Several possible titles have been suggested:
The portrait being numbered 'No 9' in the series of 'Arrangements in Black', as Petri suggests, 'signalled the continuity of the artist's work'. 14 However, it was never actually exhibited or published with this title.
'Arrangement in Black: Portrait of Señor Pablo de Sarasate' is the preferred title.
A full length portrait of a violinist, in vertical format. He wears evening dress and stands, holding the violin and bow, in front of a dark curtain, apparently lit by a spotlight, on stage.
The violinist, Pablo de Sarasate y Navascues (1844-1908). The photograph above is inscribed 'Au cher Maître Whistler, son ami et modèle Pablo de Sarasate, London, 84.'
Christian Krogh recorded Oscar Wilde (1854-1900) as saying in 1897: 'The portrait is better than Sarasate. Sarasate was immensely flattered by the furore his portrait produced. He stayed the whole time in the room where it hung. But he looked shockingly ordinary by the side of it.' 15
Some years after posing for the portrait, Sarasate wrote to Whistler, 'vous m'avez immortalisé, et comme cela, on saura dans les siècles futurs, qu'il a éxisté un frotteur de boyaux qui ne ménageait pas sa colophane!' (Translation: 'you have immortalised me, and so, it will be known hundreds of years from now, in future centuries that there once existed a fiddler who did not take care of his resin!'). 16
Théodore Duret (1838-1927) told the Pennells 'that Sarasate cared neither for painting nor for his portrait ... It was Goldschmidt, his manager, the owner of a Nocturne who cared.' 17 Otto Goldschmidt (1829-1907) was an enthusiastic collector of Whistler's works (see Nocturne [YMSM 153], Grey and Silver: Mist - Life Boat [YMSM 287], Grey and Green: A River [YMSM 295]).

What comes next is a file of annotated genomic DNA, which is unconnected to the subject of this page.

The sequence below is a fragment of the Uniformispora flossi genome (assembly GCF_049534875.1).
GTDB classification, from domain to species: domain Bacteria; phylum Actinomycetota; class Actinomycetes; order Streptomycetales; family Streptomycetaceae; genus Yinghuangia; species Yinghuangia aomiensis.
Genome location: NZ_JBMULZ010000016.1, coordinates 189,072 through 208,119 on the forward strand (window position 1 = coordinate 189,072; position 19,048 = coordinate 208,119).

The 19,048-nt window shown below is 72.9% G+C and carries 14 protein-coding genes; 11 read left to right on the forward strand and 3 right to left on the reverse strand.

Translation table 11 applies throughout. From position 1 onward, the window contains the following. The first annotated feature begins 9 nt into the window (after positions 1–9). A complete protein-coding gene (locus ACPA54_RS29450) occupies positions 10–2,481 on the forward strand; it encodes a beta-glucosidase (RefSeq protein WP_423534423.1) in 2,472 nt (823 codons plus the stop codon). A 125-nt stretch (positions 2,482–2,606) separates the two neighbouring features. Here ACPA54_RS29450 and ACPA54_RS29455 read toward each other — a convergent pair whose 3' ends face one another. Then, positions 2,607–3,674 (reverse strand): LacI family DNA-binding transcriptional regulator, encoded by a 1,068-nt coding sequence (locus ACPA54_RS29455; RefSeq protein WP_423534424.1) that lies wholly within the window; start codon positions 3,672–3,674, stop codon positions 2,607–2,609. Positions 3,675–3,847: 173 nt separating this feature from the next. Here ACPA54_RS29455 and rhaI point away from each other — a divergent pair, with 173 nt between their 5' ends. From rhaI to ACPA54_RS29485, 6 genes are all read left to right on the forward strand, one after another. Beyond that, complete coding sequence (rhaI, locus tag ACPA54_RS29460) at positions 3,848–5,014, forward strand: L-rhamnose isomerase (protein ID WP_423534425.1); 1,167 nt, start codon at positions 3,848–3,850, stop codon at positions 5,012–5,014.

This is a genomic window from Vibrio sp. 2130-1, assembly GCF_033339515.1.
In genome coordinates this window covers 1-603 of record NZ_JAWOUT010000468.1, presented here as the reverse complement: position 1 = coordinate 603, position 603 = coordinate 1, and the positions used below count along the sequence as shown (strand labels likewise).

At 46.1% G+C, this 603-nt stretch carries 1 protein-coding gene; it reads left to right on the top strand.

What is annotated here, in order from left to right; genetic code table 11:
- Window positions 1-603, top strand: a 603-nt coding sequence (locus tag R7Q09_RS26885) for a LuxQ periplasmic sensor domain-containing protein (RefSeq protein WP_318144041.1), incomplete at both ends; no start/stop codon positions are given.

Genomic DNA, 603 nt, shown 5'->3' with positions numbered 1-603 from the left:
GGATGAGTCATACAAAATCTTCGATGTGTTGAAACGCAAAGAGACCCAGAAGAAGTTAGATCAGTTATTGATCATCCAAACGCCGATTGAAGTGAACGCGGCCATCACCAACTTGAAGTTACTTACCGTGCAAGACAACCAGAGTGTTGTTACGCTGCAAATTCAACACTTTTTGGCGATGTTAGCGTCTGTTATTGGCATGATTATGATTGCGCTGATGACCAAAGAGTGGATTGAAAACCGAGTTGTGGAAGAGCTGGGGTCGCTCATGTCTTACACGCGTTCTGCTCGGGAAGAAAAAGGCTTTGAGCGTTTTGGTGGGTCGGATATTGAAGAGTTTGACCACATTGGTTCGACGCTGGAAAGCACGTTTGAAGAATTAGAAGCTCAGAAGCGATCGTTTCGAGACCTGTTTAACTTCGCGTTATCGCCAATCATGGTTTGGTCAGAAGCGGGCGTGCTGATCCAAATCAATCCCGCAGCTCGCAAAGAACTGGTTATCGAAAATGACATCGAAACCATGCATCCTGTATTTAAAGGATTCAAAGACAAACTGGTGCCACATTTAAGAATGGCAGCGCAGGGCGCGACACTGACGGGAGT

The fame of both Sarasate and Whistler's portrait was such that when, on 15 October 1889, the Glasgow Society of Musicians held a supper in honour of Sarasate, the menu for the five course meal was decorated with an anonymous sketch of Sarasate labelled 'AFTER WHISTLER'! 18
The Carnegie Institute website comments:
'The distinctiveness of Whistler's portrait of Sarasate relies on two conceits: the placement of the figure and the attention-getting placement of the sole prop, the violin. Held full face against the picture plane, the violin creates a spidery, two-dimensional extension of Sarasate's own thin form. The figure, high on the picture plane against black, nearly shadowless surroundings, generates considerable spatial ambiguity. Sarasate's body appears to be floating before the viewer. The reeded, gilt frame, intermittently painted in a fish-scale pattern and signed with a butterfly, is Whistler's design.' 19
1: The sixty-second Annual Exhibition, Society of British Artists, London, 1885 (cat. no. 350).
2: Les XX, la troisieme exposition annuelle, Société des XX, Brussels, 1886 (no catalogue number).
4: Ouvrages de peinture, sculpture, architecture, gravure et lithographie des artistes vivants, 104th exhibition, Salon de la Société des artistes français, Palais des Champs Elysées, Paris, 1886 (cat. no. 2450).
6: 3rd exhibition, Society of Portrait Painters, London, 1893 (cat. no. 52).
7: Große Kunst-Ausstellung des Kunst-Vereins in der Kunsthalle Hamburg, Hamburg, 1894 (cat. no. 646).
8: 1st Annual Exhibition, Carnegie Institute, Pittsburgh, 1896 (cat. no. 303).
9: Loan Exhibition of Selected Works of Old and Modern Masters being the Annual Exhibition of the Antiquarians of the Art Institute, Art Institute of Chicago, Chicago, 1898 (cat. no. 60).
15: Krogh, Christian, 'Fritz Thaulow and Oscar Wilde at Dieppe', The New Age, 10 December 1908, p. 133.
Last updated: 18th December 2020 by Margaret